• Similar to Jack’s situation, I get a weekly email from someone wanting to be a guest blogger. This individual claims to write great content for accountants, controllers, and treasurers. They may provide stunning content, but they aren’t my target audience with this blog! And it’s very clear to anyone who reads just part of one post (though this person claims to be a big fan of my blog.)
  • I get similar emails and invitations, telling me I’m in an industry or market that we never have been in (though many of our clients may be in those markets/industries.)
  • There are the others thanking me for downloading something, participating in a meeting/webcast, or other things. They want to move to the next step. But I have never even visited the website, downloaded anything or participated in any of the events they claim I have participated in.
  • I got one presenting an analysis of our inventory control issues, suggesting we needed a new system (I was getting a little low on beer in the refrigerator, but I had that on my weekend “honey-do” list.)
  • Others suggesting they could help us more effectively staff with electronic design engineers. (I’m a little worried about even writing this in public, I know within days of publishing this post, I will get inundated with recruiting firms trying to help me find those engineers.”
  • Or the email I just got to improve our developer hiring—though we do nothing in house, which is obvious with a little research on our company.

There is no end to the stories you or I can share about this stupidity. At least 90% of the prospecting email I get, at least 90% of the prospecting calls I receive should never have been made. Forget their bad content or execution, but my company would never be a prospect for what they are calling about.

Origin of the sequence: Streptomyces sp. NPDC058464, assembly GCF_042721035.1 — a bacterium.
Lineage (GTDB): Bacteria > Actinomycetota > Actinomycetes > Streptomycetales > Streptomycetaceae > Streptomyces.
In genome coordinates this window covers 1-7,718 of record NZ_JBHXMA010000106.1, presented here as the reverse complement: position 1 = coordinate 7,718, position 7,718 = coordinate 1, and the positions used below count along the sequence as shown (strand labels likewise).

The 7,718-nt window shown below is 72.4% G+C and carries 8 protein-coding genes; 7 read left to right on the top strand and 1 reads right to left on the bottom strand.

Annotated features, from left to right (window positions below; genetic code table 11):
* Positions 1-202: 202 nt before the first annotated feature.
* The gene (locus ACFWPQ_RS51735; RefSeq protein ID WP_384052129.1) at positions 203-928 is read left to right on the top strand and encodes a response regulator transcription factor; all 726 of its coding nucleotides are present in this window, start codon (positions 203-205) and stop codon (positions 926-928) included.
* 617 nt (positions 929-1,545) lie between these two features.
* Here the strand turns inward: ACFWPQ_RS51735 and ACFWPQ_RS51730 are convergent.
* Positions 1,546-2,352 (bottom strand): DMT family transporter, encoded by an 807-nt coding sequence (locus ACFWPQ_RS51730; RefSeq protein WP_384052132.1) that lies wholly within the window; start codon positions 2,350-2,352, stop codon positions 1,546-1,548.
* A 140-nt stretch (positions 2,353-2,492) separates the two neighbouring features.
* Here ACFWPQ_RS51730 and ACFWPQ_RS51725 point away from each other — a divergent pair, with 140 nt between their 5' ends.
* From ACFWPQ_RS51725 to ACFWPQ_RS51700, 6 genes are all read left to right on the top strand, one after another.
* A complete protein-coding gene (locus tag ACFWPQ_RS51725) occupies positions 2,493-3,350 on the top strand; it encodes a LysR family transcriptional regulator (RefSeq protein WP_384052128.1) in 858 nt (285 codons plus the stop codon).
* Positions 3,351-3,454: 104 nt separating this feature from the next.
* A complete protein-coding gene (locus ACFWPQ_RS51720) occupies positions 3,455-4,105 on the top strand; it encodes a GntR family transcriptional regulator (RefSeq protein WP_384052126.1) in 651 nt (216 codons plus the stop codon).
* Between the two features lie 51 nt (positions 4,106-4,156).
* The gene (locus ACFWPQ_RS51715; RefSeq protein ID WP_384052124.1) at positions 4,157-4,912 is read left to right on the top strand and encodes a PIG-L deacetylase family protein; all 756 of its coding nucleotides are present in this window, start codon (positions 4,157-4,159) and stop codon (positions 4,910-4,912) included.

What makes them stupid?

They could have all been prevented, with minimal work. If a person took the 15 seconds necessary to scan my profile, they would not be caught in a lie. Likewise in Jack’s case, going to his LinkedIn profile (it was a LinkedIn message) or his company web site, or his outstanding blog site, one would quickly understand he isn’t an accountant. All the other examples could have been addressed with a minimal amount of work.

We have endless tools that help us better target and more effectively engage the right prospect–people/organizations within our ICP. We can leverage these tools to improve our ability to target the right person with the right message at the right time. Our companies may even be paying for those tools already, but we never seem to use them (Even the developers of these tools don’t seem to use their own tools in their prospecting.)

Stupidity can get worse. For example, the person calling me suggesting a good friend suggested he call. The problem is that good friend, a mentor of mine, passed away 10 years ago (there is an “In Memoriam” at our website, which, I suspect is how this person got the name). Or those that claim reference accounts, which are not references. Or claims about product capabilities that are simply not true, or….. or…..

We seem surrounded by stupidity and the associated sloppiness (in thinking and execution).

There are problems with stupidity. First, it’s, well……stupid.

Second, stupidity is actually hard work. By that, it requires little thought to be stupid, but being stupid make our work much harder.

For example, the yield we get from stupid prospecting conversations is far less than the yield from targeted/relevant prospecting conversations. So stupid/aimless prospecting requires us to do much more, much more frequently, to produce the same results as more limited smart/focused prospecting.

Since stupid sales people are poorly prepared and have poor understanding of their customers, for those few conversations they do have, the only thing they can talk about is themselves, their company, and their products. Customers don’t care about that. So to find an interested prospect, they have to have many more conversations.